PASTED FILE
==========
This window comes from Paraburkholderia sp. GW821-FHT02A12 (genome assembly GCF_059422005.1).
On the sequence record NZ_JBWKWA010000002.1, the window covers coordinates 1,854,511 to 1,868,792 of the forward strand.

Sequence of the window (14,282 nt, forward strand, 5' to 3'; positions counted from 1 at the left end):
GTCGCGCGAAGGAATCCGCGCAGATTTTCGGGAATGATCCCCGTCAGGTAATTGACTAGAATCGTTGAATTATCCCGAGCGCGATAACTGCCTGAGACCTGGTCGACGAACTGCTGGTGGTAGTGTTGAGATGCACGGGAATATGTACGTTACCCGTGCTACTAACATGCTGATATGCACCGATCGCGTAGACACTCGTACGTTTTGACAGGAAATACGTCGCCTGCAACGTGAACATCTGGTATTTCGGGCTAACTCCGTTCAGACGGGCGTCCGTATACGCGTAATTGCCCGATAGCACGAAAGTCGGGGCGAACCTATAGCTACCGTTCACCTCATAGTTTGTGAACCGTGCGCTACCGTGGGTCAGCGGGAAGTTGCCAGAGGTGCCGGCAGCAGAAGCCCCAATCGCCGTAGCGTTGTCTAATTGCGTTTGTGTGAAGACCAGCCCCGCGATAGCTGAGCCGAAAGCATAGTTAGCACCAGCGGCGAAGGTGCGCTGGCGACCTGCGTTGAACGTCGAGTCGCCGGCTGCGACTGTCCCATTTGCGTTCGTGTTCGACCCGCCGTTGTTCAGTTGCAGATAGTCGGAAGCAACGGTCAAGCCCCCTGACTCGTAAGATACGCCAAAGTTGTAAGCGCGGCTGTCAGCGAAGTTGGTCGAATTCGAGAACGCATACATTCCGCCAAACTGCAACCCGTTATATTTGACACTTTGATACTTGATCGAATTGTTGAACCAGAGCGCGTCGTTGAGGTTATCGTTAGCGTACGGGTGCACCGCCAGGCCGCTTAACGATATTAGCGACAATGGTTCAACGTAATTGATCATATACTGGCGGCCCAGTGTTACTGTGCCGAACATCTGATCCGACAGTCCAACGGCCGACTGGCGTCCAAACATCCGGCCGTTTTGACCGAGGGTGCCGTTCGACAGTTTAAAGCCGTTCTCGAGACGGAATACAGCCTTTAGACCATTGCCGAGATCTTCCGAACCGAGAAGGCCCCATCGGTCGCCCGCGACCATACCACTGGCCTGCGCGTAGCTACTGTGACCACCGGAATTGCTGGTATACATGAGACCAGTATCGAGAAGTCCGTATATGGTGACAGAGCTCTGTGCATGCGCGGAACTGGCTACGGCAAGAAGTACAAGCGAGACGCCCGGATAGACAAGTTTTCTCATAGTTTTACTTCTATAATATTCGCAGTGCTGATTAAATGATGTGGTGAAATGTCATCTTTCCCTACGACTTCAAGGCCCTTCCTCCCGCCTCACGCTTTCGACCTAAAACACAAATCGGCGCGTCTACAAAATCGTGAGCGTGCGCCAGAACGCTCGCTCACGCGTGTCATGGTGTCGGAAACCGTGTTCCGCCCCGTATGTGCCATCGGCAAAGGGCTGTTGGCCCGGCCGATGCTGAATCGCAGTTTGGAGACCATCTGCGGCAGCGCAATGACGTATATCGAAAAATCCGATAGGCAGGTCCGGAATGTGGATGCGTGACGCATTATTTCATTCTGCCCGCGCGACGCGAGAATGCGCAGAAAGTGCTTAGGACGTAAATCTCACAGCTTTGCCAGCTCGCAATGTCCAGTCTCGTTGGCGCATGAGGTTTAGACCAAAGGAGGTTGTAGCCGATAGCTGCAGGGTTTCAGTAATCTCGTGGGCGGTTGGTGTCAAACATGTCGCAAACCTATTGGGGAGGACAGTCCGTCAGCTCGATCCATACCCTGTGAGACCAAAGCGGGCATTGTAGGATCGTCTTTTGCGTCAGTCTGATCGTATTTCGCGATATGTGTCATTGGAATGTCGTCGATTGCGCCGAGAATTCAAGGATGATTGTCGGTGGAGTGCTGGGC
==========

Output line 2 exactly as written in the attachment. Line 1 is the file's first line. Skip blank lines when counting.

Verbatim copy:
On the sequence record NZ_JBWKWA010000002.1, the window covers coordinates 1,854,511 to 1,868,792 of the forward strand.